How to Cancel a Free Trial After it’s Over
If it seems like it’s impossible to cancel a free trial, you’re not imagining things. Whether it’s Netflix, UFC tv, Amazon Prime or one of the many subscription services out there, free trials are popular for a reason…and we don’t mean popular with the people who use them. They’re popular with the people who sell the service because they so quickly turn into recurring fees people sometimes don’t even notice. The model works like this:
Step One: Consumer signs up for a free trial.
Step Two: Consumer forgets to cancel the subscription.
Step Three: Consumer gets billed (often recurringly).
It’s the 21st century version of a loss leader. That’s when a retail shop offers something at low profit or a loss to lure you into the store, where they are confident you’ll spend enough money to make the initial loss worth it. You’re most familiar with the idea from Black Friday sales.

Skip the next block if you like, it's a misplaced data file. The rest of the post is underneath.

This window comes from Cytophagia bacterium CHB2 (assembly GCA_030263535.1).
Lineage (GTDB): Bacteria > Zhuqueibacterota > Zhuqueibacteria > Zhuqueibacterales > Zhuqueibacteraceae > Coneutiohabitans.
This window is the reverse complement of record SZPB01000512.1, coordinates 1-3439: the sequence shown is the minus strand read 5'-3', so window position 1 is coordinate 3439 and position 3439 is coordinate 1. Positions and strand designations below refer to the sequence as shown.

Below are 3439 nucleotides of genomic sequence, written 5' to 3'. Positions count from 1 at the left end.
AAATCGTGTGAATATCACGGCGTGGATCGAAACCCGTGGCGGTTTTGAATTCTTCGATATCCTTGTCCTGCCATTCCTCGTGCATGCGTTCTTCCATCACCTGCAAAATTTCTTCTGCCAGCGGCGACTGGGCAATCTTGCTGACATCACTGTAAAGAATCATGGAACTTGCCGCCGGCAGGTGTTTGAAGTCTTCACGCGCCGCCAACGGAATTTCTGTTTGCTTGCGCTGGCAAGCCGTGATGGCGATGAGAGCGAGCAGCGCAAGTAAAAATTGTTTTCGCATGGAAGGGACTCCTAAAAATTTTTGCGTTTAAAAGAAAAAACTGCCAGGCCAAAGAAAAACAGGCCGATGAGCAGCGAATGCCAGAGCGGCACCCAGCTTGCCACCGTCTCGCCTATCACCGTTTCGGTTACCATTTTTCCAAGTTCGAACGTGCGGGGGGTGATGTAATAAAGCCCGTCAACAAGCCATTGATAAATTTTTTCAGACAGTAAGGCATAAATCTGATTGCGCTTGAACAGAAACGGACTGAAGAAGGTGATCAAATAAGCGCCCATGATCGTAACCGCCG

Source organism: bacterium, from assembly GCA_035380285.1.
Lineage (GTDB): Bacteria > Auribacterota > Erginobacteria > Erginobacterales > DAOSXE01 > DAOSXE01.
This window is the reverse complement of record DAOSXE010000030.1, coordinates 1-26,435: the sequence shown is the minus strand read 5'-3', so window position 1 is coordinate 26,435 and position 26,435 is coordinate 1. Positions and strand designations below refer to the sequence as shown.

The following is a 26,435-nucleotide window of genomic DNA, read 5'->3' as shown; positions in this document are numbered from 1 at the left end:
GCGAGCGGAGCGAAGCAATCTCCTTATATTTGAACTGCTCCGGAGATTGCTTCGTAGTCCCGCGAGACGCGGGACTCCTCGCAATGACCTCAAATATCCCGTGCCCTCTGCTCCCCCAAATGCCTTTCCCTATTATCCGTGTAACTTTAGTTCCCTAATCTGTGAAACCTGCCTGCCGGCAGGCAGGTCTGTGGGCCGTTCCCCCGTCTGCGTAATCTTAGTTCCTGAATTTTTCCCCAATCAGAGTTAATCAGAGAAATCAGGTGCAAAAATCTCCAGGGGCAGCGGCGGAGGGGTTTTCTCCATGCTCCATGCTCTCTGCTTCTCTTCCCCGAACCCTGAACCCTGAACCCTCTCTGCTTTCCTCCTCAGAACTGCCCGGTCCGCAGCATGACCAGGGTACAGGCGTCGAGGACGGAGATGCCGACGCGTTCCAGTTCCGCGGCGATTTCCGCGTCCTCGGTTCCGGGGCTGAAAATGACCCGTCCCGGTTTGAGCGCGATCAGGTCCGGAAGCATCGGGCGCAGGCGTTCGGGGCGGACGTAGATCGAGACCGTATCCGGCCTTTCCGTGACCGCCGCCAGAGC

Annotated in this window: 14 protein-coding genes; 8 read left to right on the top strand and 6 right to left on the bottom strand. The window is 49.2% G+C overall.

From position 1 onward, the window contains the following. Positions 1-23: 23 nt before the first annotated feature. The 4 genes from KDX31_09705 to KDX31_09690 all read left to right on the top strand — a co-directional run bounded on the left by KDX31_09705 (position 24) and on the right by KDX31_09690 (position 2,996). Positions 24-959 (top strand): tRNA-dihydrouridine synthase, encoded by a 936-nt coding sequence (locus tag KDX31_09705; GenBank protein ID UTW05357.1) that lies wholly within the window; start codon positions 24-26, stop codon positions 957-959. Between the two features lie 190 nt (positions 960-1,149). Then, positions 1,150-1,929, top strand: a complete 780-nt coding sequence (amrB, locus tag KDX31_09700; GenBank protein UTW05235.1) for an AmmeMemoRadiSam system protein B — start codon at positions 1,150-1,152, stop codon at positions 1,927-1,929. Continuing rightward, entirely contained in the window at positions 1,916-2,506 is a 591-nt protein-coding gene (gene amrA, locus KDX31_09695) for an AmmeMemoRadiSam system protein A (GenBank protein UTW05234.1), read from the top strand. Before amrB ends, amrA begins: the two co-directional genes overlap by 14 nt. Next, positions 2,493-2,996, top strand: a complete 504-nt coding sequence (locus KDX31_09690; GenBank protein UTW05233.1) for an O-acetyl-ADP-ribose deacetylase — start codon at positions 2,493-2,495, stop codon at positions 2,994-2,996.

A recent article at Time.com’s Money section looks at the free trial model, why it works and how you can avoid steps one and two. It notes which subscriptions make it easiest to cancel (for example, you can still enjoy the rest of your free month on Spotify even if you cancel your account the same day you sign up), and where more complex cancellation procedures make it tricky to get out without a ding to your bank account.
Though some articles in this vein stick to (fairly obvious) generalities like setting a reminder on your phone to cancel on a certain date, Time.com’s How to Avoid Paying for a Subscription After the Free Trial Ends instead deals with specifically how to cancel on time for Hulu, Apple Music, Netflix, Spotify and Amazon Prime. Read the full article here to get all the tricks and tips.